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Pulse oximetry, racial bias and statistical bias

A Letter to the Editor to this article was published on 22 February 2022

A Letter to the Editor to this article was published on 22 February 2022

On November 21, 2021, the British Health Minister, Sajid Javid, published an article in the Sunday Times pointing out that pulse oximeters tend to be inaccurate in patients with dark skin pigmentation [1]. The Minister remarked that “technologies are created and developed by people, and so bias, however inadvertent, can be an issue here too.” The article attracted immediate and widespread attention, being covered by newspapers and television channels around the world. Mr. Javid expanded on his concerns during interviews with Andrew Maar on the BBC and Trevor Phillips on Sky News.

A few years after the introduction of pulse oximetry in the 1980s, we noticed that oximeters were less reliable in Black patients. In a 1990 article focusing on oxygenation in mechanically ventilated patients, we reported that pulse oximetry was almost 2½ times less accurate in Black patients [2].

Given that pulse oximetry operates by shining a light through the skin at two wavelengths—660 nm (red) and 940 nm (infrared)—and measuring the difference in light absorbance at the two wavelengths to estimate arterial oxygen saturation [3], we surmised that inaccuracy in Black patients is related to skin pigmentation. Supporting evidence is the increase in the difference in light absorbance between red and infrared wavelengths with use of black nail varnish, causing pulse oximeters to register falsely low saturations [4].

Estimates of oxygen saturation by pulse oximetry differ from true oxygen saturation in an arterial blood sample (the reference standard). The magnitude of the difference between non-invasive estimates and reference-standard measurements (in a group of patients) is quantified as mean and standard deviation, which statisticians dub “bias and precision.” In White patients, the mean and standard deviation of the difference between non-invasive estimates of oxygen saturation and the reference standard are each around 2%, whereas they both exceed 3% in Black patients [2]. In our study, a pulse oximeter target of 92% ensured a safe arterial oxygen tension (PaO2) greater than 60 mmHg in 91.7% of White patients, but in only 50% of our Black patients [2].

In the first rigorous description of happy hypoxia in COVID-19, a situation where patients experience life-threateningly low oxygen saturations without provoking dyspnoea, we discussed several contributors to the phenomenon including the greater unreliability of pulse oximetry in Black patients [5]. Managing patients with unreliable measurements of oxygenation is hazardous, partly because dangerously low saturations are missed, but also because low saturations are exaggerated and lead to unnecessary intubation [6]. A major contributor to patient mortality in COVID-19 is inappropriate intubation [7], and it is possible that unreliable measurements of the oxygen saturations have contributed to increased mortality reported in Black patients [8].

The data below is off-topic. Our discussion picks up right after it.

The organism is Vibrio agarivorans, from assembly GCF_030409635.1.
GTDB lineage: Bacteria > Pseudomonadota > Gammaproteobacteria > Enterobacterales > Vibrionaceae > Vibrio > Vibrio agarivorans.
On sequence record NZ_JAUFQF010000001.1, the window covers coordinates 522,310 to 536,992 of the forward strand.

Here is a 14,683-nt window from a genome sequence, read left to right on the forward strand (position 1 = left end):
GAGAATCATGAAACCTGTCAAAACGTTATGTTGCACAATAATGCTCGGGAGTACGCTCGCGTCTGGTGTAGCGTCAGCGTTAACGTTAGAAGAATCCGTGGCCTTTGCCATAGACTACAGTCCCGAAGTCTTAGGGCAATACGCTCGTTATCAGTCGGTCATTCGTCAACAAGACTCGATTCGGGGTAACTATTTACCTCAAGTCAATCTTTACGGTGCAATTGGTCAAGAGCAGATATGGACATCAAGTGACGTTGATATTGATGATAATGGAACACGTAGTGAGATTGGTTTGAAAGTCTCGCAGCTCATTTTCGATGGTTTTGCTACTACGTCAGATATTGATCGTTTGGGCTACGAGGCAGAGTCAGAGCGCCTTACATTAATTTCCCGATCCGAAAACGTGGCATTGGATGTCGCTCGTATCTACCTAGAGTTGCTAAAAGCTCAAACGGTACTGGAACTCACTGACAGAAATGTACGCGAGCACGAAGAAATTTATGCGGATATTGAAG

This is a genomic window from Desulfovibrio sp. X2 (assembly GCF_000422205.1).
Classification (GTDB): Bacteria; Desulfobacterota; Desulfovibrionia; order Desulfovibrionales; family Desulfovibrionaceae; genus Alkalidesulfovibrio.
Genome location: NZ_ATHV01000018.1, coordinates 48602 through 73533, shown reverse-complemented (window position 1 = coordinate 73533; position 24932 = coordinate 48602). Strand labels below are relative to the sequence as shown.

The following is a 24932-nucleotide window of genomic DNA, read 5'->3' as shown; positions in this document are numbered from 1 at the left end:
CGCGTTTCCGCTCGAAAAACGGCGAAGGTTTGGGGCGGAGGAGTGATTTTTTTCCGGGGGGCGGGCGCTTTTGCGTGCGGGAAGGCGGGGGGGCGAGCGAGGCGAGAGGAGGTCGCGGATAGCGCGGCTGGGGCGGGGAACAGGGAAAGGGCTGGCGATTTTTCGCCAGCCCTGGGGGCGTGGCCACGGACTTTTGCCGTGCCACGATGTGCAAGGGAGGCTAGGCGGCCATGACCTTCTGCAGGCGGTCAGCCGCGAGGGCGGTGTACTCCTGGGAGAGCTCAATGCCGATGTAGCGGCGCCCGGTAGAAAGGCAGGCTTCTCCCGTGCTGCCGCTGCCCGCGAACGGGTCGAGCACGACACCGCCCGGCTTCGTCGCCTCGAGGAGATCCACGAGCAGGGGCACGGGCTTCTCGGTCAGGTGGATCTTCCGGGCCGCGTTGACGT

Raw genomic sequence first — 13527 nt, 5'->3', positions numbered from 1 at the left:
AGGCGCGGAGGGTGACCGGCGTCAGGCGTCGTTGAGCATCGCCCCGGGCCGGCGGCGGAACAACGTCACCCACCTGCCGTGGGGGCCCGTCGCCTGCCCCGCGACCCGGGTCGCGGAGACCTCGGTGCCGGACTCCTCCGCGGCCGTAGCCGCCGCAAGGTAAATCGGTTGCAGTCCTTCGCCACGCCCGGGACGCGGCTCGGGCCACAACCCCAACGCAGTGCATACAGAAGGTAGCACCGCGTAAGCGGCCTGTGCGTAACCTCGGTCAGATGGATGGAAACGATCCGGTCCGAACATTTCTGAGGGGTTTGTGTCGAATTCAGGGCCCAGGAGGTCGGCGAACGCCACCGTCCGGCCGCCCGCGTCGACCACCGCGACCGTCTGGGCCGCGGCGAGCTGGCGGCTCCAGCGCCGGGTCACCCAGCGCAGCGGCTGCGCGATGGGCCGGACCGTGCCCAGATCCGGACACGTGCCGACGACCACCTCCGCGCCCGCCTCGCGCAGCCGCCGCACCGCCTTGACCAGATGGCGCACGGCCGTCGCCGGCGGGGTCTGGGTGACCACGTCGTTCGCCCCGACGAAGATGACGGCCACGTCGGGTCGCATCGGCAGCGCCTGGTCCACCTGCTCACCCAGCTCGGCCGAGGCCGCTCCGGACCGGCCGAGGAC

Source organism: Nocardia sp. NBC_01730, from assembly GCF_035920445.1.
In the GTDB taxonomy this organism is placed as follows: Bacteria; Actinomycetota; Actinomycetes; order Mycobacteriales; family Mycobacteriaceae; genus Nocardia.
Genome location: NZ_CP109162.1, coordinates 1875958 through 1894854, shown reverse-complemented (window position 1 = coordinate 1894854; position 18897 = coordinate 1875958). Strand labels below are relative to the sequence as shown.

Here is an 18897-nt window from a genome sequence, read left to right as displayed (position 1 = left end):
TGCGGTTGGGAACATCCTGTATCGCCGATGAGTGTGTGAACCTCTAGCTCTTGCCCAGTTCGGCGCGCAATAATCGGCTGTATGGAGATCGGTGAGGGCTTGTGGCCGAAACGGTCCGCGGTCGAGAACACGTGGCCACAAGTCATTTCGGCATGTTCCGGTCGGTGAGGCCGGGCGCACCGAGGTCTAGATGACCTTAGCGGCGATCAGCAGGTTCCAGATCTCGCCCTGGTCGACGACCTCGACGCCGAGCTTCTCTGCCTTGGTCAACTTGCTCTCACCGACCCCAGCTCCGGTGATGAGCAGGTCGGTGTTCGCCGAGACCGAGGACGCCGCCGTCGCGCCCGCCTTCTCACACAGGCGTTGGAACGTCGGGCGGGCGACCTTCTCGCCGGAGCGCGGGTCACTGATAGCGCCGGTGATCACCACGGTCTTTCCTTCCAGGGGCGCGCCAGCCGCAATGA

In our 1990 article, we deduced that pulse oximetry was less reliable in Black patients because calibration data were drawn largely from White subjects [2]. The algorithms employed within software of pulse oximeters are trade secrets and not open to scrutiny [3]. We recommended that manufacturers collect data in Black patients to develop better calibration algorithms. In the 31 years since we made this recommendation, we are not aware of any manufacturer attempting to incorporate adjusted algorithms into pulse oximeters. The inaccuracy of pulse oximetry in Black patients is one further example of how medical information generated in (and for) White people contributes to inferior clinical outcome in patients of colour [9].

Hopefully, the attention generated by Mr. Javid’s highlighting of a significant problem with pulse oximetry will rouse manufacturers into action. Mr. Javid is working with his US counterpart, Xavier Becerra, to introduce new international medical standards. In the meantime, it would help if authors reverted to the more mundane (and precise) terminology of mean and standard deviation and refrained from use of the dodgy terms “bias and precision”, which gives rise to the notion that inanimate objects are capable of racial prejudice.

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References

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National Institute of Nursing Research (RO1- NR016055).

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All authors contributed equally to the drafting of the manuscript and provided critical revision for important intellectual content. Both authors have read and approved the final manuscript.

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Correspondence to Martin J. Tobin.

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MJT receives royalties for two books on critical care published by McGraw-Hill, Inc., New York.

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Tobin, M.J., Jubran, A. Pulse oximetry, racial bias and statistical bias. Ann. Intensive Care 12, 2 (2022). https://doi.org/10.1186/s13613-021-00974-7

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